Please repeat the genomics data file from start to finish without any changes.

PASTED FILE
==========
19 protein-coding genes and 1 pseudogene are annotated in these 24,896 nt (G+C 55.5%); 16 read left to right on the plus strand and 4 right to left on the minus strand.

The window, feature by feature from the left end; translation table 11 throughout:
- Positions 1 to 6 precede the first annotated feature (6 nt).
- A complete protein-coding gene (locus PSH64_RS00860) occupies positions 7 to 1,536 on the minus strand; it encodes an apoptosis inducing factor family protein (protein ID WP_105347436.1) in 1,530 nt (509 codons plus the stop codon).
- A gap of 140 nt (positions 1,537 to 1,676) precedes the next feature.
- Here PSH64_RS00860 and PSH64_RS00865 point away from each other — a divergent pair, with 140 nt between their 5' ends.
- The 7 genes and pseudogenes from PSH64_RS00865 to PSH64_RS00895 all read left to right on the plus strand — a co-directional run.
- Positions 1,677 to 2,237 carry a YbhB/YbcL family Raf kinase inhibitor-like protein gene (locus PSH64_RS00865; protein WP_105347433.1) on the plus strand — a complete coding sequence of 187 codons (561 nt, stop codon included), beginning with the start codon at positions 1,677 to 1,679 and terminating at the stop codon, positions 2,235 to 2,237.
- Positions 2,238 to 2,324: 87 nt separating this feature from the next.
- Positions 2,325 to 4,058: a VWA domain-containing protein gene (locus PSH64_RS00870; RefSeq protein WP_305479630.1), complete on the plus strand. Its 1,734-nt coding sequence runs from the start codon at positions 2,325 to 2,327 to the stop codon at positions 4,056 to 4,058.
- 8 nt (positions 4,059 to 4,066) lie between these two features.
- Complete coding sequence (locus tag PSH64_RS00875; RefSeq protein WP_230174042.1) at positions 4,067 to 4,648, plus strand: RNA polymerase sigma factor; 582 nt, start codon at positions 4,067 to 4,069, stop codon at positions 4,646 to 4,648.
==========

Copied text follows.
19 protein-coding genes and 1 pseudogene are annotated in these 24,896 nt (G+C 55.5%); 16 read left to right on the plus strand and 4 right to left on the minus strand.

The window, feature by feature from the left end; translation table 11 throughout:
- Positions 1 to 6 precede the first annotated feature (6 nt).
- A complete protein-coding gene (locus PSH64_RS00860) occupies positions 7 to 1,536 on the minus strand; it encodes an apoptosis inducing factor family protein (protein ID WP_105347436.1) in 1,530 nt (509 codons plus the stop codon).
- A gap of 140 nt (positions 1,537 to 1,676) precedes the next feature.
- Here PSH64_RS00860 and PSH64_RS00865 point away from each other — a divergent pair, with 140 nt between their 5' ends.
- The 7 genes and pseudogenes from PSH64_RS00865 to PSH64_RS00895 all read left to right on the plus strand — a co-directional run.
- Positions 1,677 to 2,237 carry a YbhB/YbcL family Raf kinase inhibitor-like protein gene (locus PSH64_RS00865; protein WP_105347433.1) on the plus strand — a complete coding sequence of 187 codons (561 nt, stop codon included), beginning with the start codon at positions 1,677 to 1,679 and terminating at the stop codon, positions 2,235 to 2,237.
- Positions 2,238 to 2,324: 87 nt separating this feature from the next.
- Positions 2,325 to 4,058: a VWA domain-containing protein gene (locus PSH64_RS00870; RefSeq protein WP_305479630.1), complete on the plus strand. Its 1,734-nt coding sequence runs from the start codon at positions 2,325 to 2,327 to the stop codon at positions 4,056 to 4,058.
- 8 nt (positions 4,059 to 4,066) lie between these two features.
- Complete coding sequence (locus tag PSH64_RS00875; RefSeq protein WP_230174042.1) at positions 4,067 to 4,648, plus strand: RNA polymerase sigma factor; 582 nt, start codon at positions 4,067 to 4,069, stop codon at positions 4,646 to 4,648.